The example shown in FIG. 7 illustrates a case in which defective blocks are present. As is indicated by 12 in the figures, the three memory blocks MB7, MB6 and MB5 are fixed as blocks AMB used exclusively for substitution from the uppermost address among the memory blocks MB0 through MB7. Furthermore, the memory blocks MB0 through MB4 are utilized as ordinary blocks. In a case where defective blocks MB1 and MB4 (among the ordinary blocks) and a defective block MB6 (among the exclusive substitutive blocks) are detected, the defective block MB1 among the ordinary blocks is replaced by the uppermost block MB7 among the exclusive substitutive blocks, and the defective block MB4 is replaced by the next good block MB5 among the exclusive substitutive blocks. As a result, in the memory following substitution, as is indicated by 14 in the figures, the memory blocks MB0 through MB4 other than the blocks AMB used exclusively for substitution (consisting of the three uppermost blocks) are accessible blocks.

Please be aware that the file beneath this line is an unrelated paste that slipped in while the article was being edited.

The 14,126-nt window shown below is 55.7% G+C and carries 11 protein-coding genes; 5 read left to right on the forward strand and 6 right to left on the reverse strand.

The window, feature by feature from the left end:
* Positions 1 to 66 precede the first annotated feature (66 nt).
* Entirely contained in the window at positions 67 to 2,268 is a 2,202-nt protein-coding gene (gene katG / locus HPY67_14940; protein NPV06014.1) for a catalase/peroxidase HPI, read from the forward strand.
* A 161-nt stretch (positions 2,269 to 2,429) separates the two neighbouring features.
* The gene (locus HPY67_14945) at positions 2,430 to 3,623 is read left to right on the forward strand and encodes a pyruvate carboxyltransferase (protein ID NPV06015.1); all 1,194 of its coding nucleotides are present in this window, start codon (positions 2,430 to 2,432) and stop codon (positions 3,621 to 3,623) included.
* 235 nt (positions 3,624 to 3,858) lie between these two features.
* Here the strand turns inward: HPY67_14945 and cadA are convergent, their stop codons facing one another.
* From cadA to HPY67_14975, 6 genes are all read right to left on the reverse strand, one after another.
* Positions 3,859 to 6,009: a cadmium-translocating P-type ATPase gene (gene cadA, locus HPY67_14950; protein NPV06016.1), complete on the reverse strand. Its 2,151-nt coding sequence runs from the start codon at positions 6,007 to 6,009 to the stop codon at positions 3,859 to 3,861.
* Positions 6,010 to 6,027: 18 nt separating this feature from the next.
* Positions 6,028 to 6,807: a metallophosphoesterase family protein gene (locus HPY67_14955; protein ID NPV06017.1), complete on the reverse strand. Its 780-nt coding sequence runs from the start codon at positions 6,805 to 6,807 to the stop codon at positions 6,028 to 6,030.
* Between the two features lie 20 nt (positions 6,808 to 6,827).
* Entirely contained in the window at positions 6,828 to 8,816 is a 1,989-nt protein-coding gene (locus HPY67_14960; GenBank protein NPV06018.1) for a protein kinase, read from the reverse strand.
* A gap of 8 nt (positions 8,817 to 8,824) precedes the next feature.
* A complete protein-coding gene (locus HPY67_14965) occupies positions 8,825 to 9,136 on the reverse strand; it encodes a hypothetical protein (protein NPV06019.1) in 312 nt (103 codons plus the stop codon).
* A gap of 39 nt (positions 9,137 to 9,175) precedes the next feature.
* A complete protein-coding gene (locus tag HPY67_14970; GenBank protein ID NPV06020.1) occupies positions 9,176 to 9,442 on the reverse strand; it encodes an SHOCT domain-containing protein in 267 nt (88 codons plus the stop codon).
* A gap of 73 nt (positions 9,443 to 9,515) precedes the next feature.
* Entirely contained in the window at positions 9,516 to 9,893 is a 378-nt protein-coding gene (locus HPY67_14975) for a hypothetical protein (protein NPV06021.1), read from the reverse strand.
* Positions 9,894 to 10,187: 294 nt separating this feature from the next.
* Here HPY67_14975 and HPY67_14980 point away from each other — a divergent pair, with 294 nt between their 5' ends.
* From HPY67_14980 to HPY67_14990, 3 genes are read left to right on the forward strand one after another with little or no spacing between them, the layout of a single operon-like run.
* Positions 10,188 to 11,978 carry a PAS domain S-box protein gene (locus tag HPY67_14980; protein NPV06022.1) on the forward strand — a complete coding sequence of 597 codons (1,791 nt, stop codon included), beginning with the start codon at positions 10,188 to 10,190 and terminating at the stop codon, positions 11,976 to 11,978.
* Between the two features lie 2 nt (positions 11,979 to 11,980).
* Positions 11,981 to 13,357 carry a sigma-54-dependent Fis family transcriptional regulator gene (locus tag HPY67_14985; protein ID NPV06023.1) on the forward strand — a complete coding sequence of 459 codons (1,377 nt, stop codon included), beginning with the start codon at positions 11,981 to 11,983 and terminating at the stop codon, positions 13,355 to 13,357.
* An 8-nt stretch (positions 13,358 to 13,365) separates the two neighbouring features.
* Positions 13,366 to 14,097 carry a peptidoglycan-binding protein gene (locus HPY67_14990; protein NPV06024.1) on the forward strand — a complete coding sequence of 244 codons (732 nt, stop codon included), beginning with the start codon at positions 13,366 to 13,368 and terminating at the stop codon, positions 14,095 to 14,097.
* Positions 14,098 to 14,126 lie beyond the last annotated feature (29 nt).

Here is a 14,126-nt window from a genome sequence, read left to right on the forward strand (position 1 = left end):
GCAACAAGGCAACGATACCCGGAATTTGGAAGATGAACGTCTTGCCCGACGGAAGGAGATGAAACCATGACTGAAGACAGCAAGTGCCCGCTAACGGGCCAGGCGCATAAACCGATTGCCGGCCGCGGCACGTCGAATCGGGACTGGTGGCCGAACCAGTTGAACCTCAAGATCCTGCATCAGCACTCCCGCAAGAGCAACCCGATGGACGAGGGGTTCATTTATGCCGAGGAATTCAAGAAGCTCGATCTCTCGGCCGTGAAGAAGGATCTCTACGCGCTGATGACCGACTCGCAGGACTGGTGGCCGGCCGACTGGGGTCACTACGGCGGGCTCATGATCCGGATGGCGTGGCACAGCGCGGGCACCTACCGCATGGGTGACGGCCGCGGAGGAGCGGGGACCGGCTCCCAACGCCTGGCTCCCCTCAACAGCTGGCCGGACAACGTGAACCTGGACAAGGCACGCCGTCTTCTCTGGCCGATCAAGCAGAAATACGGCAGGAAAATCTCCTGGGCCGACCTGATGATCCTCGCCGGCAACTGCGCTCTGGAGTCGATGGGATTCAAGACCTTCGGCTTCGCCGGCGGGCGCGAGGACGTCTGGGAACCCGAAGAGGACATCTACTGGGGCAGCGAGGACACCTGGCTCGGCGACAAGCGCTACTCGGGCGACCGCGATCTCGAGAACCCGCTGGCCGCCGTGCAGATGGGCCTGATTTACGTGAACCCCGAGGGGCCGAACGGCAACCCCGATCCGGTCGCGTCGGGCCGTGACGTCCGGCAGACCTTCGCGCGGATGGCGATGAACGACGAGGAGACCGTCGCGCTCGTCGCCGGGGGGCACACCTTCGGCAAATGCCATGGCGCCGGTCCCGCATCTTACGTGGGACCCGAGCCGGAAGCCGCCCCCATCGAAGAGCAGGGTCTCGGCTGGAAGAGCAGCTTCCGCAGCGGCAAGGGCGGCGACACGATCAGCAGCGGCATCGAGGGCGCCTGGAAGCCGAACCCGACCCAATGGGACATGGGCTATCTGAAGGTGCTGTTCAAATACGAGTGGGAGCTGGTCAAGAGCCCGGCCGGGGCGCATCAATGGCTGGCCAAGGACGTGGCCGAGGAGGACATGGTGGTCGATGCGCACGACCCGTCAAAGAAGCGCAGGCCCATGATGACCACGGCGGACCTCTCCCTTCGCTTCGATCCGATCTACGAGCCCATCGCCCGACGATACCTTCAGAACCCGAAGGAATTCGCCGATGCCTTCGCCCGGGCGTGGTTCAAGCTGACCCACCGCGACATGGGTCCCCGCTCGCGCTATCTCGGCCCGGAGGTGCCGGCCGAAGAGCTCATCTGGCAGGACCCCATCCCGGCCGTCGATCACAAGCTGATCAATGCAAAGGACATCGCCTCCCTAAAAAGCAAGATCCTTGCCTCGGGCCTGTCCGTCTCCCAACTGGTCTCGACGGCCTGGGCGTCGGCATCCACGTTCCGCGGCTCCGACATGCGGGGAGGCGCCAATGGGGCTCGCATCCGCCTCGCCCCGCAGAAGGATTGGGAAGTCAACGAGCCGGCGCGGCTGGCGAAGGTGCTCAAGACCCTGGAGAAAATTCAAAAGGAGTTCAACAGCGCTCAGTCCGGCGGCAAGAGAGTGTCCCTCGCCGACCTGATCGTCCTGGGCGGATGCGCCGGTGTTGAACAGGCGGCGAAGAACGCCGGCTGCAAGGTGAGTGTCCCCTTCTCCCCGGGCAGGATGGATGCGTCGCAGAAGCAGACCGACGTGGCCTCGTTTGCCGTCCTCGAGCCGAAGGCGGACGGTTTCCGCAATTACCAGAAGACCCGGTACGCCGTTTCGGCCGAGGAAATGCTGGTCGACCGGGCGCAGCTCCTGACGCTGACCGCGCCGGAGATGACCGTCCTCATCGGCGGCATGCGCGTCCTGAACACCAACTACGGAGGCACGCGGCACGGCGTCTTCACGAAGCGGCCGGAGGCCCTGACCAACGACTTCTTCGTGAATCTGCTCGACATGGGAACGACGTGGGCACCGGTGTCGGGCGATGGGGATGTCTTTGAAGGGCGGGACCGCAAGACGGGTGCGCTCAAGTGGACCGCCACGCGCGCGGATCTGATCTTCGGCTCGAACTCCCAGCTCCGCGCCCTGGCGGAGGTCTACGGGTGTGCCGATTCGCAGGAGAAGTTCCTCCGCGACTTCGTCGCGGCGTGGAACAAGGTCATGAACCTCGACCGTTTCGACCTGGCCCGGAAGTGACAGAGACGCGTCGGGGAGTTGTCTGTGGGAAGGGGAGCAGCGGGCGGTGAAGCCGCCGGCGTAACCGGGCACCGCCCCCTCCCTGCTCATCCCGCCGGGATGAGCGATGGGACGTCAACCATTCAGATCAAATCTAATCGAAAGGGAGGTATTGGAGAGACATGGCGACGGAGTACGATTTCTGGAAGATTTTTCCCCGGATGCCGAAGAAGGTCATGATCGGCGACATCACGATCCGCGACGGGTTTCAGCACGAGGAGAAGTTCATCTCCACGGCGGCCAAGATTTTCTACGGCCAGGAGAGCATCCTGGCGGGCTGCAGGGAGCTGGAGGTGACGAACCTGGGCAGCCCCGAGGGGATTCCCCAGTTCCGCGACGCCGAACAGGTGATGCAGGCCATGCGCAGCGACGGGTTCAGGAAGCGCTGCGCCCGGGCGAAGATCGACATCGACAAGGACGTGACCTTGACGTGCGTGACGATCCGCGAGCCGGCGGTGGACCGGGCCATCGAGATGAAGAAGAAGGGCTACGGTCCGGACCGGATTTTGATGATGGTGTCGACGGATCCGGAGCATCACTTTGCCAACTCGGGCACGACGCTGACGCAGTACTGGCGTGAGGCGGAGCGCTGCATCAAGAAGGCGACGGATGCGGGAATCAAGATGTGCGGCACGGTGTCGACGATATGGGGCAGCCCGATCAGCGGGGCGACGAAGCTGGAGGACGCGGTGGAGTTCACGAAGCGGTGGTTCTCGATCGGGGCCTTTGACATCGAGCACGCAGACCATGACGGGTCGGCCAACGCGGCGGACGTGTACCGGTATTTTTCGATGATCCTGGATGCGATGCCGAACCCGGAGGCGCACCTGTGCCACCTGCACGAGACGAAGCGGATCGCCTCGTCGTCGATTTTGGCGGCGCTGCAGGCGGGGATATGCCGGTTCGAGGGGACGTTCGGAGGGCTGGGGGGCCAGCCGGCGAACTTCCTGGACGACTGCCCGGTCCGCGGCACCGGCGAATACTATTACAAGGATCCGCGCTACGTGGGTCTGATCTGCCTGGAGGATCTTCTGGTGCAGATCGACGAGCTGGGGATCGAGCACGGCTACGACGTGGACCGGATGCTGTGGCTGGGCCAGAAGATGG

Accordingly, in the block address memory unit 10, defective block addresses FBA are recorded in the defective block address storage region 16. However, the three uppermost block addresses are always recorded in the substitutive block address storage region 18. Specifically, in the second embodiment, one or a plurality of the uppermost memory blocks are installed as exclusive substitutive blocks in the case of bottom boot memory. Furthermore, in cases where defective blocks are present on the chip, these exclusive substitutive blocks are all used to replace the defective blocks. Even in cases where there is only one defective block, three exclusive substitutive blocks are utilized to replace this defective block.